The Bottom Line
By Tamar E. Chansky, Ph.D.; 308 pages. Subtitle: Powerful, Practical Solutions to Overcome Your Child's Fears, Worries, and Phobias
It's natural for parents to worry about their kids. But when the kids are worrying more than the parents, that's cause for real concern. Stress is becoming more and more of a problem for our overworked, overbooked kids. When does stress become anxiety, and anxiety become a disorder? This book can help you figure that out, and give you an idea of what to do next.
- Covers a very wide range of anxiety-related problems and disorders.
- Explains anxiety to parents and helps them explain it to their children.
- Includes useful diagrams for visualizing anxiety and responses to it.
- Boxes offer practical, easy-to-find ideas.
- Calm tone helps to ease anxiety about anxiety.
- The burden is still on parents to figure out what's serious and what's not.
- Some strategies may need to be adapted for kids with special needs.
- Case studies may not relate directly to your child.
- Parents with anxiety issues of their own may be led to obsess over their child's worries.
- Part I: Anxiety Disorder Basics
Chapters 1-5; understanding, diagnosing and managing anxiety
- Part II: All Worries Great and Small: Common Childhood Fears and Worries and Problem Anxieties
- Chapter 6: From Everyday Worries to Generalized Anxiety Disorder (GAD)
- Chapter 7: From the Mini-Scaries to Real Phobias
- Chapter 8: From Shyness to Social Anxiety and Selective Mutism
- Chapter 9: From Clinginess to Separation Anxiety and Panic Disorder
- Chapter 10: From Superstitions and Rituals to Obsessive-Compulsive Disorder (OCD) and PANDAS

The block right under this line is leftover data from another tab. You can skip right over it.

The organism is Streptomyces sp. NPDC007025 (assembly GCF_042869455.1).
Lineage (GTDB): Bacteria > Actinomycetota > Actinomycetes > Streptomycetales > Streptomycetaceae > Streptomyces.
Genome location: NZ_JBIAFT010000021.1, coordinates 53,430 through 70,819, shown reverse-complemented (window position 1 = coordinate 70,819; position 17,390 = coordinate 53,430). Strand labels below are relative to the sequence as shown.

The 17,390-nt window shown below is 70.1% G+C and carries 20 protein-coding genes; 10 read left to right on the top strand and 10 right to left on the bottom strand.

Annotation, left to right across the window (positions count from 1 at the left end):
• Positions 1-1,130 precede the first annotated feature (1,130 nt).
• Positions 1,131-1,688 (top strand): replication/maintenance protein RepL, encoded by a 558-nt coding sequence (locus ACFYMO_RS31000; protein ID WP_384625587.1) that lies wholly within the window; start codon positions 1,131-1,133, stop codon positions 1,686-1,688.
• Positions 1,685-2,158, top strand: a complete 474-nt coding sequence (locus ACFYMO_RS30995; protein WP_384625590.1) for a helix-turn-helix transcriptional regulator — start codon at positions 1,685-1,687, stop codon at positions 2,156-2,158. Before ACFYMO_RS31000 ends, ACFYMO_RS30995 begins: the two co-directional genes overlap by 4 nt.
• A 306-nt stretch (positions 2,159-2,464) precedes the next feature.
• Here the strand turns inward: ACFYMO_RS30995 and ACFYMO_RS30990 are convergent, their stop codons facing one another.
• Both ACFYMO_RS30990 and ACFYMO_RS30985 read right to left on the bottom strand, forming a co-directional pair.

- Chapter 11: From Nervous Habits to Tourette Syndrome and Trichotillomania
- Chapter 12: From Acute Stress to Post-Traumatic Stress Disorder
- Part III: Anxiety: Beyond the Diagnosis
Chapters 13-16; includes sleep, school, and the real world
Guide Review - Book Review: Freeing Your Child from Anxiety
The start of middle school was tough on my daughter. A creature of routine, she hated leaving her comfy elementary school and going to a strange new campus. The teachers rattled off loads of instructions in the first few days and my language-processing-challenged girl was convinced she was missing something important and would be in big trouble. Every night she begged me not to make her go back; every morning, she threw up before getting in the car. Although after a week or so the more extreme signs of anxiety died down, she suffered headaches and stomachaches on and off for months.
It was against this background that I sought out “Freeing Your Child from Anxiety,” and while, like most such books, it wasn’t a magic cure, it did help. It gave me some guidelines for how to effectively talk to her about her fears and frustrations, and it gave her an effective framework in which to place those out-of-control scary thoughts. We used the description of the “worry brain” vs. the “smart brain” to talk through her worries and come up with more realistic interpretations. She appreciated the illustrations, and I appreciated the sample dialogues.
In the end, what may have calmed her the most was seeing that there was a whole book about this stuff, and so she must not be the only kid in the world to be so freaked out by things. And what may have calmed me the most was reading some of the case studies here and realizing my daughter wasn’t really so bad off after all.
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